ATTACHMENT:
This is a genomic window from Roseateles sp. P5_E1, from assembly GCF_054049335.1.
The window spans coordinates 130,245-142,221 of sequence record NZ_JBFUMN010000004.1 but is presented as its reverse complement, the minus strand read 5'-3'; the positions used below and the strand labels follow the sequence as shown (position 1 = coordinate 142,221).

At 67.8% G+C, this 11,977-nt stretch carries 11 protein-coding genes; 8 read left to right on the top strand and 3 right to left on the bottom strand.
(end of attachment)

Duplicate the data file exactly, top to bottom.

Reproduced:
This is a genomic window from Roseateles sp. P5_E1, from assembly GCF_054049335.1.
The window spans coordinates 130,245-142,221 of sequence record NZ_JBFUMN010000004.1 but is presented as its reverse complement, the minus strand read 5'-3'; the positions used below and the strand labels follow the sequence as shown (position 1 = coordinate 142,221).

At 67.8% G+C, this 11,977-nt stretch carries 11 protein-coding genes; 8 read left to right on the top strand and 3 right to left on the bottom strand.